Ontario Liberal Party Leader Kathleen Wynne says people won’t notice the Progressive Conservatives’ promised 10-cent per litre discount at the pumps if the party wins the election. Auto dealers in the province beg to differ.
PC Leader Doug Ford on Wednesday pledged that if his party is elected, it will cut the 4.3-cent carbon tax on every litre of gas and also reduce the provincial fuel tax by 5.7 cents per litre.
“These are real savings that will leave money in your pocket,” Ford said Wednesday while standing at a Husky gas station in Oakville, Ont.
A litre of regular gas was selling for about $1.36 per litre that day.
Wynne almost immediately disagreed with Ford’s claim.
“I know he's saying that he'll take 10 cents out — we know that most people won't feel that,'' Wynne responded later in the day.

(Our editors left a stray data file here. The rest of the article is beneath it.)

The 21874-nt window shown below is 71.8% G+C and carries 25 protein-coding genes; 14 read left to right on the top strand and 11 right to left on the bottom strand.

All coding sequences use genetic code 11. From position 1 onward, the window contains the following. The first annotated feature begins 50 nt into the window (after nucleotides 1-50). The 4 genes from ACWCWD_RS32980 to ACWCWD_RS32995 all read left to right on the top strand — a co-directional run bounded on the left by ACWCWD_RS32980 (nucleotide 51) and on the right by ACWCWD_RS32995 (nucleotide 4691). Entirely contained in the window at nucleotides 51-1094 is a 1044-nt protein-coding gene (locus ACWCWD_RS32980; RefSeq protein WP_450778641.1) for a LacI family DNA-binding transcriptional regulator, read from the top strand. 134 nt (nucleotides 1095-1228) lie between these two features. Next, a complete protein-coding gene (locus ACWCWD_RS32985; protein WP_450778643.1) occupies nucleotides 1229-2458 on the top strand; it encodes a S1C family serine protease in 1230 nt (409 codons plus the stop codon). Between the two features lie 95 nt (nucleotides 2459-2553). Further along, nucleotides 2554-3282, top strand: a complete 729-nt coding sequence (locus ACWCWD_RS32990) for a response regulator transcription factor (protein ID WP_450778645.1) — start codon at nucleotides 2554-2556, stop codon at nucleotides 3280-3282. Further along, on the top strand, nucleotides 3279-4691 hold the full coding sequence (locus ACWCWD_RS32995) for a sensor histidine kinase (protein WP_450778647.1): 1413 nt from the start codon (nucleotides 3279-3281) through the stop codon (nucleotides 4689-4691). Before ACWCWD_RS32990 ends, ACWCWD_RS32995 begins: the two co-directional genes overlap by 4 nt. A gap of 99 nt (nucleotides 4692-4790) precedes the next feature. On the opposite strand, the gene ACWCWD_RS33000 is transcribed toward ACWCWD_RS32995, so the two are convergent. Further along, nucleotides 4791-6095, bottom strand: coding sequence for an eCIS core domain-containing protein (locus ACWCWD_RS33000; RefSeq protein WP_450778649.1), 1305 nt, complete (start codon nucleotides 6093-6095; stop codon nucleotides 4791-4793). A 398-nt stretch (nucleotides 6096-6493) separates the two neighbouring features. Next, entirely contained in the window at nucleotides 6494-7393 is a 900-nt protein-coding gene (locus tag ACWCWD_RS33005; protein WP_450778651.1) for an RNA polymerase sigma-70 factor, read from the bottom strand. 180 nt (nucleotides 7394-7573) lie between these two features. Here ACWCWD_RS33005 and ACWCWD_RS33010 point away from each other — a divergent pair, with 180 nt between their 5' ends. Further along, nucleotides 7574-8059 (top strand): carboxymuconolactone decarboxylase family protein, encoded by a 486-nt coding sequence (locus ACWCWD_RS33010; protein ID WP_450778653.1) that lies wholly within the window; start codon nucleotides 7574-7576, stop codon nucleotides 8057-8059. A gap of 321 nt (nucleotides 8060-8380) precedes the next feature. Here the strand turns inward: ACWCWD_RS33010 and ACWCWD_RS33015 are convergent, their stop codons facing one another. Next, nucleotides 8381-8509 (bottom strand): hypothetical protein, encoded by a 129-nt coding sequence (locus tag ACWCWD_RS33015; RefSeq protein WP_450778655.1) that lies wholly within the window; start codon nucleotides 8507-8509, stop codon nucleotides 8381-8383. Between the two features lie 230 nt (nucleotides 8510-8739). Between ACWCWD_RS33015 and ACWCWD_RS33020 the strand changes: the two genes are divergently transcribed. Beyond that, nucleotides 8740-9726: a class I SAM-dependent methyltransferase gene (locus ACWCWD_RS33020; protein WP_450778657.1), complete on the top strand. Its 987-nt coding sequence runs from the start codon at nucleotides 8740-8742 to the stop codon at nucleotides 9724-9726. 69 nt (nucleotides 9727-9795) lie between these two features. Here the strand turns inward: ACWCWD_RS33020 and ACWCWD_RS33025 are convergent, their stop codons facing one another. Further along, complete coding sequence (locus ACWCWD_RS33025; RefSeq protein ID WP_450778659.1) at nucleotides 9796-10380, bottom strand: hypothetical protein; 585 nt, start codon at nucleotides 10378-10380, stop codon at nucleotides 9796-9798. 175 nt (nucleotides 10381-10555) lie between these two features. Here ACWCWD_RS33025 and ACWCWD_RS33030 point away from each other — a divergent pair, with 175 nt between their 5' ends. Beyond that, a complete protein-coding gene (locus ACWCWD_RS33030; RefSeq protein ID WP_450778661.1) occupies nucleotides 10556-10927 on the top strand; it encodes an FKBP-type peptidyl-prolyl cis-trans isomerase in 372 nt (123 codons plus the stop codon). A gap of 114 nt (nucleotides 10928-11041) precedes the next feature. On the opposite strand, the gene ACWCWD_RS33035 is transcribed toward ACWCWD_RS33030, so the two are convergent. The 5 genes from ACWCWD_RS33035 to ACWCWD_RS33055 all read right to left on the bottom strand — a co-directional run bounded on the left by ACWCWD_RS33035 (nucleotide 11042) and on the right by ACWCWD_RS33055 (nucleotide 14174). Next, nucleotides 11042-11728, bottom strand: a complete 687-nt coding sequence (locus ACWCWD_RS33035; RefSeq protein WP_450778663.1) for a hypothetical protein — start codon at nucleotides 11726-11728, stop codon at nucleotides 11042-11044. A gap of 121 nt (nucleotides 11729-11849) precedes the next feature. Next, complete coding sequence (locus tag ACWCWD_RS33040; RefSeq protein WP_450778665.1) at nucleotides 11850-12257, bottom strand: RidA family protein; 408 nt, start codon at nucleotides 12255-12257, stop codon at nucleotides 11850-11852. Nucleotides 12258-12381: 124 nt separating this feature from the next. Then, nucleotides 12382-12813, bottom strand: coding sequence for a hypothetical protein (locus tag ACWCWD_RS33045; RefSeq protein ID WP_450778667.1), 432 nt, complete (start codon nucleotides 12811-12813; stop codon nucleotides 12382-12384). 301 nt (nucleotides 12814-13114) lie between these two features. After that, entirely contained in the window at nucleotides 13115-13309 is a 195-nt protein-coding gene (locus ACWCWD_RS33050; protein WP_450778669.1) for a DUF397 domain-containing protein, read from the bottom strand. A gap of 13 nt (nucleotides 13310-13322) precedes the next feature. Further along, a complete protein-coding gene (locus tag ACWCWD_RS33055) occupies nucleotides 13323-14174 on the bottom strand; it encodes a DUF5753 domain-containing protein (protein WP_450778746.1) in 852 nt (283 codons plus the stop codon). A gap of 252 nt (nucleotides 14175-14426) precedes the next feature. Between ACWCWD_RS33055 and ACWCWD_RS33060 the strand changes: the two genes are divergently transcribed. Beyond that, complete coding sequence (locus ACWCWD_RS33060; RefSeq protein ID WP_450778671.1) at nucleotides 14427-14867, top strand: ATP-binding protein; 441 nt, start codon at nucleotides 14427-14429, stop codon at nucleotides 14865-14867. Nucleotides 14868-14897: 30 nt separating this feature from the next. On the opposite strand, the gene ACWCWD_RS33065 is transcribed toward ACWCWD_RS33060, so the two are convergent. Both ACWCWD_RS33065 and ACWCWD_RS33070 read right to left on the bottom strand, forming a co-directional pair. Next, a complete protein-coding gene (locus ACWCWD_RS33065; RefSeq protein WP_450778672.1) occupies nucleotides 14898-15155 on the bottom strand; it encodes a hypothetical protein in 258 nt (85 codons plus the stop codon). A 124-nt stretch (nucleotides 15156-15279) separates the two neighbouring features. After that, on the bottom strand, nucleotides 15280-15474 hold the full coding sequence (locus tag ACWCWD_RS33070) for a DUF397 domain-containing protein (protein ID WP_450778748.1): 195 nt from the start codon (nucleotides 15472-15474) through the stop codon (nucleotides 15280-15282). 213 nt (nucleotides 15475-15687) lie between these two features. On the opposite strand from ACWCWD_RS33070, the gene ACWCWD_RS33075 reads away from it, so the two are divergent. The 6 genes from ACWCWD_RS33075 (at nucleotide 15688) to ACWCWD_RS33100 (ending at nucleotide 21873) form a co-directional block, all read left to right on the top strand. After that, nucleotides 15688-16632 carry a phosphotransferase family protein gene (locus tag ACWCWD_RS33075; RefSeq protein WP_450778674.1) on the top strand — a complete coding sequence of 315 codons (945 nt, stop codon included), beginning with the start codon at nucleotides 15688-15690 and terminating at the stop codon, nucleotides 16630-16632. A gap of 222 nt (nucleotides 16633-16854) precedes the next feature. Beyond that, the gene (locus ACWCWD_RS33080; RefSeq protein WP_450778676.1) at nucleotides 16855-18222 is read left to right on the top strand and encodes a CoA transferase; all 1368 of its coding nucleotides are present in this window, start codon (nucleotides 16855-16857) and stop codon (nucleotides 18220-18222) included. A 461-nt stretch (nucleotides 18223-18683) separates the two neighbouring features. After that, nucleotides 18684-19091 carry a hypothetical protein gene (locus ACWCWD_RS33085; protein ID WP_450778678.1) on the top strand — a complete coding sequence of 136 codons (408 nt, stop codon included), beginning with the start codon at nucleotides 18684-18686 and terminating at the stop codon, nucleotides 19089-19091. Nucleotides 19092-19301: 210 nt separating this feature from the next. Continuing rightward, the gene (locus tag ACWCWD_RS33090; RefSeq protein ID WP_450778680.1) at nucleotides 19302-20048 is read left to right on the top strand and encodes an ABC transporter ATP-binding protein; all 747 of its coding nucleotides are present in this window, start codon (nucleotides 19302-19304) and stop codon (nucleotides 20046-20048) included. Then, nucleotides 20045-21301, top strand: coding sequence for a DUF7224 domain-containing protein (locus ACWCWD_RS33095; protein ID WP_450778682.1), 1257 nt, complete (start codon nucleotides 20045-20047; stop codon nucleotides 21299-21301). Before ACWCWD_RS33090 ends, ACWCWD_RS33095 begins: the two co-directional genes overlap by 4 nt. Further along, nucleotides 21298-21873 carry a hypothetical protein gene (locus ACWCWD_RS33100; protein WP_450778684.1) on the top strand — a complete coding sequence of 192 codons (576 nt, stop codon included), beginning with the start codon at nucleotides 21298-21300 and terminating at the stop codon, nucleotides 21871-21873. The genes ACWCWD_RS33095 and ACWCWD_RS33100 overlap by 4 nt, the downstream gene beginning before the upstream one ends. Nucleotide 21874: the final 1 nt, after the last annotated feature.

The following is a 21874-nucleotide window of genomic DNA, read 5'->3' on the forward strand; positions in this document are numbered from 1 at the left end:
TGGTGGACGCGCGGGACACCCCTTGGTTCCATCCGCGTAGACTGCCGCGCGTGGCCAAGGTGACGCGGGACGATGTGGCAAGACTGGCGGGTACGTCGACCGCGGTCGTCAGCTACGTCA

But, the Trillium Automobile Dealers Association, which represents about 1,100 new-vehicle dealers in Ontario, said on Friday that Ford’s proposal will make owning a car more affordable.
“This policy will be beneficial for consumers and auto dealers,” Todd Bourgon, executive director of TADA, said in a release. “With the price of gasoline approaching an all-time high and no immediate relief in sight, governments should reduce taxes on gasoline to make vehicle ownership and running a business more affordable.”
An overwhelming majority of Ontario families – 83 per cent – say the family car is essential to their household, according to a Nanos survey previously conducted for the dealers association.
Ontarians pay five different taxes on a litre of gas. They include:
- 14.7 cents per litre for the Ontario gasoline tax;
- 4.3 cents per litre cap and trade tax;
- 10 cents per litre for federal gasoline tax;
- Eight per cent provincial portion of the HST and;
- Five per cent federal portion of the HST
“Tax relief for such an important commodity like gasoline should be a priority for all governments,” Bourgon said.
The association says it will be advocating to all parties in favor of policies that support the automotive retail industry by lowering the costs associated with vehicle ownership and operating a dealership.
Ford’s proposal would mean would mean $1.2 billion in lost revenue for the province.
Ontarians head to the polls June 7.